When I was a child my family knew a lady that my mother not so affectionately called "Mrs. Bobby Pin" because she once said Jesus loved her so much he would get on his hands and knees to help her find her missing bobby pin. When you really trust God you not only trust He will help with the big, but also the small. I am not sure if Mrs. Bobby pin  actually believed what she said she did, but I want the kind of faith that she, at minimum, pretended to possess, but without the self-righteousness she paired with it.
    Of course, I have always felt bad asking God for help, especially with the mundane, because He already did so much for me that I didn't deserve in offering the life of His son in ransom for me, but that is an issue to be discussed in another part of this series.
    Another way to look at the difference between believing in and believing can illustrated by the example of people who came from a good, loving home. They always knew their parents loved them but when they were learning to swim or to ride a bike their fear kept them from completely trusting their parents when they said they would not let them drown or fall. No matter how many times the loving parent or parents assured the child they had them and nothing bad would happen to them, fear made them doubt and keep a death grip on the side of the pool and made them all  but unwilling to relinquish the training wheels. Though they generally thought their parents were worthy of trust they could not overcome their fear to trust them in those instances. I think sticking with what is familiar and easy instead of trusting God is the adult equivalent of training wheels or white-knuckling the edge of the pool.

Training-wheels.jpg

Training wheels

will make you feel safe but if you never give them up you will never grow


    Later in life when the same child doubts his or her parents it is for a different reason, yet  the same; fear, just a different type of fear. I heard somewhere recently that fear is a liar, and I believe that to be true. When the parent or parents refuses to allow the child to go to that party that he or she just "has to" go to, while the child knows their parents love them, he or she still doubts that that they truly have his or her best interests at heart when they deny them the opportunity party with friends. Sometimes children even come up with motives out of left-field to attribute to their parents to explain why they would not allow them to go to the party or other activity. They don't want me to have friends, they don't want me to have fun, etc.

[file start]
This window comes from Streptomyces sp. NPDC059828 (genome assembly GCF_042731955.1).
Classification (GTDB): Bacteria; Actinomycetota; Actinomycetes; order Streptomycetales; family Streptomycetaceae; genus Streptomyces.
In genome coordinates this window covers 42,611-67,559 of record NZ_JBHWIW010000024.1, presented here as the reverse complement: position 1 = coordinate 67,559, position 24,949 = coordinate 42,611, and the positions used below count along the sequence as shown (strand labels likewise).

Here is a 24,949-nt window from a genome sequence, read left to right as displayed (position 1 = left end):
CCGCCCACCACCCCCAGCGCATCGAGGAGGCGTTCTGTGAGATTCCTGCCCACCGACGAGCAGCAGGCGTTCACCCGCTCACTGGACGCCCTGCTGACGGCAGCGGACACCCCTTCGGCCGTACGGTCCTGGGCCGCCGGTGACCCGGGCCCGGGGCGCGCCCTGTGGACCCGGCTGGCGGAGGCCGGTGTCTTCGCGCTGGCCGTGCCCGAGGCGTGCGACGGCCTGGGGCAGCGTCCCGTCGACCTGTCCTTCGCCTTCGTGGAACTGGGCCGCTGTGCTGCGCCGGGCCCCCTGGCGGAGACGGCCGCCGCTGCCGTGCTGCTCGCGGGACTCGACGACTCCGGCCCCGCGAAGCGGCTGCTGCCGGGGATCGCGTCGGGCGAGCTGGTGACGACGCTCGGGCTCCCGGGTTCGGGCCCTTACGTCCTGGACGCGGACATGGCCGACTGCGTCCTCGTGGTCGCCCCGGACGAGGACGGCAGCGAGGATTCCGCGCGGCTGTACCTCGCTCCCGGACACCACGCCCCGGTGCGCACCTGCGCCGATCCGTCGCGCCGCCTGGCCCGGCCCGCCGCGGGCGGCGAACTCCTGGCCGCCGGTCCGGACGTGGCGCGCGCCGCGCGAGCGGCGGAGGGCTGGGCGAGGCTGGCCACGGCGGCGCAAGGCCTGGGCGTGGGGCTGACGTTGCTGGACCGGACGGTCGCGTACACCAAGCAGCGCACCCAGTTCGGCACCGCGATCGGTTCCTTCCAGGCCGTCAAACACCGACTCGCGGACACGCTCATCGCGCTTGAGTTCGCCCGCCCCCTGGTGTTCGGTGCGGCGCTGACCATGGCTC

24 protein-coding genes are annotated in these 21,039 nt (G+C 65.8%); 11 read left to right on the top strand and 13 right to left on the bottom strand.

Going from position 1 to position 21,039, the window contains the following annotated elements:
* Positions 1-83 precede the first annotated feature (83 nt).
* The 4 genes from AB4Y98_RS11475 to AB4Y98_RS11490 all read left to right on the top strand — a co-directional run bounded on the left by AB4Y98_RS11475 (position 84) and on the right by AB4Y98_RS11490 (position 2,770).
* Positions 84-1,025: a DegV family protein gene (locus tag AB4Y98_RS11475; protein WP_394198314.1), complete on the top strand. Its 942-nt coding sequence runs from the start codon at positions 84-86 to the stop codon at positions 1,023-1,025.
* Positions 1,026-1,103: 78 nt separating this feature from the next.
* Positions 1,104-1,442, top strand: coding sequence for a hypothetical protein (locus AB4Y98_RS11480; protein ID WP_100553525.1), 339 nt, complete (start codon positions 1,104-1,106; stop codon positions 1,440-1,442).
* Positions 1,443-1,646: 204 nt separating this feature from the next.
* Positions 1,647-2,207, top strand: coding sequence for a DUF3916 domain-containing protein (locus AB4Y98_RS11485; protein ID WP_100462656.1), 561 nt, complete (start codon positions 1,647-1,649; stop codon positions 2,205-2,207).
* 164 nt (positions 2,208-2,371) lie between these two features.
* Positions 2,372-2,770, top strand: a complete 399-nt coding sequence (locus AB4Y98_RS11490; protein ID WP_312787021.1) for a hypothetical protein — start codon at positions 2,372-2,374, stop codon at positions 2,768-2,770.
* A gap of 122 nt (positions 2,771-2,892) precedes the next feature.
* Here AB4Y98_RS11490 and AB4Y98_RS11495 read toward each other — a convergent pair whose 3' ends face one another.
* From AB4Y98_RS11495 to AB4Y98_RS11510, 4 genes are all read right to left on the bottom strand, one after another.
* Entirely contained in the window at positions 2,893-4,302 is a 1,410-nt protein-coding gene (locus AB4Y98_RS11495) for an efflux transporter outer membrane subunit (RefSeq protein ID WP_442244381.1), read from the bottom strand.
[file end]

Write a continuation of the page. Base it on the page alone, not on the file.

I grew up with the Bible, was well aware of what it said and was familiar with the Gospel, still, I had a difficult time separating the actions of those who represented, or claimed to represent, Christ and the actual actions and motivations of the God they claimed to represent. Not an overly good excuse,but when a representative of a company acts in a specific way it is generally regarded as the actions of the company. The difference is, the gospel is not a company and a sure-fire way to determine if someone is acting in accordance with the will of God is to go to the source and read the Bible.
     Logically, I have always known that the actions of people who believe in God are not always, and quite often are not, a good or accurate reflection of the God they believe in. King David, as close to God as he was, chose to do some extremely despicable things, like when he had an affair with Bathsheba and got her pregnant, than tried to get her Husband, Uriah, to leave the rest of the servants and soldiers and go home, but being an honorable man, Uriah refused. Uriah said, “The ark and Israel and Judah are staying in tents, and my commander Joab and my lord’s men are camped in the open country. How could I go to my house to eat and drink and make love to my wife? As surely as you live, I will not do such a thing!”
    When David's plan to cover his sins was frustrated he sinned a much larger sin to try and cover his previous sin. David, as the Bible says, had Uriah stay in Jerusalem one more day and in the morning he wrote a letter to Joab, ordering him to send Uriah to the front of the worst battle and then withdraw the troops leaving Uriah to die.
    The Bible is extremely clear that God did not in any way endorse or condone David's actions. Quite the opposite actually, God was angry with David and he lost his favor with God as a result.